Kincentric recently held a series of conversations with Chief Human Resources Officers (CHROs) and Heads of Talent from leading organisations around the world to better understand the importance of people and talent in driving business outcomes. In these conversations, leadership emerged as a critical force for success, confirming that organisations should focus on proactively developing future-ready leaders with a wide range of skills and capabilities. In fact, nearly 80% of the talent leaders we spoke with indicated that leadership development is a top priority. But while it is clear that having strong leaders with varied capabilities is crucial, what specifically defines strong leadership, and how does one become a strong leader?
Our research shows that what makes leaders effective today is much different than what it was just a few years ago. Coming out of the pandemic, we find that three leadership competencies have significantly increased in importance: (1) the ability to inspire and engage, (2) the ability to create personal and emotional connections with people and teams, and (3) the ability and willingness to empower people and teams. These capabilities are often tied to personal characteristics, can vary widely from leader to leader and can be a challenge to effectively master. Thus, such leadership skills often require high- touch development interventions in order to realise a marked improvement in these leadership competencies and capabilities.
The Power of Coaching
Despite the growing importance of and demand for leaders who have the ability to connect with, inspire and empower their people, our research reveals a surprisingly low number of leaders seem to have these in-demand skills, with only one-third of leaders perceived as strong in these areas. This gap between what skills are needed and what skills currently exist creates a leadership deficiency that can negatively impact teams as well as organisational outcomes.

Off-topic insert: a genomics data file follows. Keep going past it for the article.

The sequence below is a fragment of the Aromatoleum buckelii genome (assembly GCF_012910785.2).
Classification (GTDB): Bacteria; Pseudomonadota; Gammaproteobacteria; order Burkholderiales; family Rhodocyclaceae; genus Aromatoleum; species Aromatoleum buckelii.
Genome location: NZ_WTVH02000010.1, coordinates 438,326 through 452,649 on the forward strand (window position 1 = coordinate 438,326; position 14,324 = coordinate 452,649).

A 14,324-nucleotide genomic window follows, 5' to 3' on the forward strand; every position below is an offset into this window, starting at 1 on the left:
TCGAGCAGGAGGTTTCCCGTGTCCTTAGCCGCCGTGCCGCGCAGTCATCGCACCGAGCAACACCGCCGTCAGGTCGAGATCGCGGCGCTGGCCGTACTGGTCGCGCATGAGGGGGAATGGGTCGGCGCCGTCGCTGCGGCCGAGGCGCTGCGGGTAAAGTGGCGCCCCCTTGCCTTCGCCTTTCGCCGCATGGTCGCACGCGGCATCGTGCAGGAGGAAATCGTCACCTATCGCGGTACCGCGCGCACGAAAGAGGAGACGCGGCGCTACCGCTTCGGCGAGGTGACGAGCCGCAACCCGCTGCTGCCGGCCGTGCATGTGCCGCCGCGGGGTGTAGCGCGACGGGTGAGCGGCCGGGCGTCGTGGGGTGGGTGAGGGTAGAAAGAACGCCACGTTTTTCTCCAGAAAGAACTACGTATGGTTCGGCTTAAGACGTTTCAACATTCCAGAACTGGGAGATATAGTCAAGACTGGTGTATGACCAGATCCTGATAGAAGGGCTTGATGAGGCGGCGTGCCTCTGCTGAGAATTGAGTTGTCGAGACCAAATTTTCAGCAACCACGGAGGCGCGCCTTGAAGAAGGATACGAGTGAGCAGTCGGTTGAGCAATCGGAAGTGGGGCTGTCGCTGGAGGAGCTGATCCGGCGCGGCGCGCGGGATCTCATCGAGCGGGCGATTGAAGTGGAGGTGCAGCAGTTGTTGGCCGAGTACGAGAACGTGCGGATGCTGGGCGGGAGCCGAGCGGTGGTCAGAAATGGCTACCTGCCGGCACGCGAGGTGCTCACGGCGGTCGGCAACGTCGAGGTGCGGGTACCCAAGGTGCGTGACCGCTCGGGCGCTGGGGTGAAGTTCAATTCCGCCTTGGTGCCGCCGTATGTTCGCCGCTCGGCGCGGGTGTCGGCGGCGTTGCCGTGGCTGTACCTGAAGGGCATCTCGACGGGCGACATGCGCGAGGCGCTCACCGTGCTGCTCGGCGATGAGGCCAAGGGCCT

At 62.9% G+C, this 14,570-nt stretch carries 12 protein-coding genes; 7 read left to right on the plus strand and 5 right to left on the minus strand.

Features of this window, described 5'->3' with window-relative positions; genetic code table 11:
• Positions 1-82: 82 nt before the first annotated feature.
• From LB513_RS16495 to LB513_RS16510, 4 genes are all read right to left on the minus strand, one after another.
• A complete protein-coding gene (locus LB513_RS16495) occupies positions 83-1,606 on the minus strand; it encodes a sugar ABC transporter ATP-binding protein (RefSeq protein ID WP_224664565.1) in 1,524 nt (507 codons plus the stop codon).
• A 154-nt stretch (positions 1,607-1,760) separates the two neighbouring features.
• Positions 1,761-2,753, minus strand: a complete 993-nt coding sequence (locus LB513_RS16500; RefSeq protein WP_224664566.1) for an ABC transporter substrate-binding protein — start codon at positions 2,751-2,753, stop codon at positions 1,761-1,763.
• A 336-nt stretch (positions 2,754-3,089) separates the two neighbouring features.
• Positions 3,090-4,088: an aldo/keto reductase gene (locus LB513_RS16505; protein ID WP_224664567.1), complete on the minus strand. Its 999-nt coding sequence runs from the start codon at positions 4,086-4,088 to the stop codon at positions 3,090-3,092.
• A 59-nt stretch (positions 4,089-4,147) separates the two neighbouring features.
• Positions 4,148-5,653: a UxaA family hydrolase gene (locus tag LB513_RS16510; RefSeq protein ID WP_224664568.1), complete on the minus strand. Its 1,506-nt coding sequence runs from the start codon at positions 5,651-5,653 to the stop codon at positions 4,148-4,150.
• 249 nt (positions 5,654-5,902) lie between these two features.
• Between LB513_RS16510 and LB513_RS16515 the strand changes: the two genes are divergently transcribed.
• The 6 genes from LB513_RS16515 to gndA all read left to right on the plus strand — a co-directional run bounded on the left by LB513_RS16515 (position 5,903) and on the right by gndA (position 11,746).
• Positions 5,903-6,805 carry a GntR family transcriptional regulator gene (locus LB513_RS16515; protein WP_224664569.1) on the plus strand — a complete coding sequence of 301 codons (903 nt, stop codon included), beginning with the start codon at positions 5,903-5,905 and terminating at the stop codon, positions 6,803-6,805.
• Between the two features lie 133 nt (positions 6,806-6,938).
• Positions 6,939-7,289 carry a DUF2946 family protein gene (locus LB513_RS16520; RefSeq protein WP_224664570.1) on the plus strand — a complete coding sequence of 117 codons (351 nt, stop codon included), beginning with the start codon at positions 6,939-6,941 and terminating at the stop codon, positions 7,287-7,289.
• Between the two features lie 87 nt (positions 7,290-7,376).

When gaps in leadership capabilities exist, organisations may turn to interventions such as broad training. But because individual leaders’ strengths and development needs are often varied, nuanced and highly individual, a one-size-fits-all training intervention alone will rarely raise the bar across the organisation. For instance, why invest in training all leaders on empowering teams when some leaders might already be quite effective in this area, but are lacking in other capabilities? Instead, a more individualised approach, such as personalised coaching, can better target difficult-to-train skill areas, resulting in accelerated leadership growth and ultimately, huge organisational gains.